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Judge allows big Conjuring lawsuit that partially involves whether ghosts are real

Annabelle: Creation (Photo: Courtesy of Warner Bros. Pictures and New Line Cinema)

In April, an author named Gerald Brittle filed a $900 million lawsuit against Warner Bros. over the Conjuring movies, with Brittle claiming that he owns the exclusive rights to the stories of Ed and Lorraine Warren—real-life paranormal investigators and the protagonists of the Conjuring series. The Hollywood Reporter says that a judge has now rejected the studio’s attempt to have the suit dismissed, which means that it will now go to trial at some point next spring. The judge’s ruling has more to do with how complicated it is to determine if something has infringed on the copyright of something else, but it turns out that this lawsuit might actually involve whether or not ghosts exist.

The whole thing started in 1980, when Brittle wrote a book called The Demonologist that involved some of the cases that the Warrens investigated. While writing that book, the Warrens agreed to grant him the exclusive rights to their stories, meaning that nobody could create “competing work” that was based on their lives. Years later, Lorraine Warren granted Warner Bros. the rights to their case files for the Conjuring series, but Brittle claims that the rights were no longer hers to give, since she had already given them to him.


Brittle has been fighting Warner Bros. pretty much since then, with one of the most recent interactions coming when he sent the studio a cease-and-desist letter during the production of The Conjuring 2. Warner Bros. ignored it, claiming that Brittle can’t own the rights to the Warrens’ stories because nobody can own the rights to “historical facts,” but that only prompted Brittle to fire back with one of pop culture’s all-time greatest legal arguments: The Warrens’ stories about investigating ghosts can’t be “historical facts” because ghosts aren’t real. To be more specific, Brittle says that a lot of the Warrens’ stories are based on lies about what they experienced, which makes them anything but “historical facts.”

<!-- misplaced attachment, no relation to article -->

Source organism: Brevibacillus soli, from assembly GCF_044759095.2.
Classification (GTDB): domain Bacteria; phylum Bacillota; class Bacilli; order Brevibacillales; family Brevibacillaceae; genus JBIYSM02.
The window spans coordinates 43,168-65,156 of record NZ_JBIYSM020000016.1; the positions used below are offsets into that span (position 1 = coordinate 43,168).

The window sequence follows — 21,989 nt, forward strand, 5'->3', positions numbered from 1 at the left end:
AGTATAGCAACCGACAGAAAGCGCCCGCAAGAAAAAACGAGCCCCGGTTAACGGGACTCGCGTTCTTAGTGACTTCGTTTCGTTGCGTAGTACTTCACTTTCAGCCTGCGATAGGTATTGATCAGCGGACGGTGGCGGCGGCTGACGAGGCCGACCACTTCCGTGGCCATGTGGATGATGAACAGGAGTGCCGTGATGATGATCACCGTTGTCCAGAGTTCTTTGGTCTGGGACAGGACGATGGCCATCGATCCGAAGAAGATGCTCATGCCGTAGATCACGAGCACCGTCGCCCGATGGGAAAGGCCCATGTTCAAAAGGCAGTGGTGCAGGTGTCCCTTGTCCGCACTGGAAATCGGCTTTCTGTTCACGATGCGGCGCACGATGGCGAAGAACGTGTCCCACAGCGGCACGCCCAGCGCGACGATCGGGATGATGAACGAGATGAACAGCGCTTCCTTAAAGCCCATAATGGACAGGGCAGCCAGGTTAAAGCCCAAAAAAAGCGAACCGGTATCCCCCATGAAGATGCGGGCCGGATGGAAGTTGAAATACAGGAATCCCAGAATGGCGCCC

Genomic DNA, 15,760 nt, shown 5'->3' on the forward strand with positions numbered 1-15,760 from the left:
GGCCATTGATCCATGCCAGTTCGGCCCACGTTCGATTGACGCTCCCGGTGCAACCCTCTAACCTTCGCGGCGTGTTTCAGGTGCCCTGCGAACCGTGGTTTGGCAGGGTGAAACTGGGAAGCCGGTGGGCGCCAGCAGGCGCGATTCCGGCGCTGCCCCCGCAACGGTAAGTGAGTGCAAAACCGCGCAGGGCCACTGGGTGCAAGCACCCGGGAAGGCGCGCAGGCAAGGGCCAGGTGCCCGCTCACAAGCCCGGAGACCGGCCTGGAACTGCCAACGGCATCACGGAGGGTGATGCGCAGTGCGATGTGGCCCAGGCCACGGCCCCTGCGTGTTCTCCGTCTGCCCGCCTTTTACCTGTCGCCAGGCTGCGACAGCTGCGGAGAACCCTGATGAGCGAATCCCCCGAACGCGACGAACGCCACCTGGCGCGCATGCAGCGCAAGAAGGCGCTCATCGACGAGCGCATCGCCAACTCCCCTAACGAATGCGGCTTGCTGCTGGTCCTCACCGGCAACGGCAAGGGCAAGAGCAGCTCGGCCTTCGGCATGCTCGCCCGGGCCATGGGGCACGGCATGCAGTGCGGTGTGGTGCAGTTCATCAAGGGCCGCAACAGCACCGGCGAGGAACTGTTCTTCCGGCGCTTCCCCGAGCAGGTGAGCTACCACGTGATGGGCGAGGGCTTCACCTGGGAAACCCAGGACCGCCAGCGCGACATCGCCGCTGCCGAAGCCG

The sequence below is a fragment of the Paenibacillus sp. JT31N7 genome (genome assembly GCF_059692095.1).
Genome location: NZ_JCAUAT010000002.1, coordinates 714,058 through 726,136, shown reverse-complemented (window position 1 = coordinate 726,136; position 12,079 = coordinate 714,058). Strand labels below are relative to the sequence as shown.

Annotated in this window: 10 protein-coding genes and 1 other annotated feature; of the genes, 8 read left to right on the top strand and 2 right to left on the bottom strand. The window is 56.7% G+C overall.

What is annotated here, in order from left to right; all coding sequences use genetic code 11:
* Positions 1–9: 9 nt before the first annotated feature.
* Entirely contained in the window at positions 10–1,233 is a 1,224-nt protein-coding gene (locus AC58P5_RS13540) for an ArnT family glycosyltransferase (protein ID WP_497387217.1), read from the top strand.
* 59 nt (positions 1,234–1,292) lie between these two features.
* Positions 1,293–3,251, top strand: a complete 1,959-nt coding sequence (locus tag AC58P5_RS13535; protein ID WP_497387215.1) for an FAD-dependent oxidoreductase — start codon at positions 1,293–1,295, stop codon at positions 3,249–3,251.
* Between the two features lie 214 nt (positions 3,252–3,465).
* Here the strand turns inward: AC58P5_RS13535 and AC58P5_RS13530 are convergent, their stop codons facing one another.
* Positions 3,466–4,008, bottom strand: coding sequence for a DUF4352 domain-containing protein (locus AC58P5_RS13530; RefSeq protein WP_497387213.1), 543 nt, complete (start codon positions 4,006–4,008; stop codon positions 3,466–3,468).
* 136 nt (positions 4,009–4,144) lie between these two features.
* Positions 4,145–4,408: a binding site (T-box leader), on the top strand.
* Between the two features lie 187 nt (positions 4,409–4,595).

It doesn’t sound like the “ghosts aren’t real” line has been formally introduced in court yet, possibly because Brittle is waiting for the real trial to begin before he drops that hammer, but it’ll hopefully turn the whole thing into a Miracle On 34th Street-style spectacle where Warner Bros. is forced to somehow prove that the Annabelle doll is actually possessed by a demon or whatever. Maybe Warner Bros. can haul in bags of letters from frightened children who were terrorized by evil dolls?

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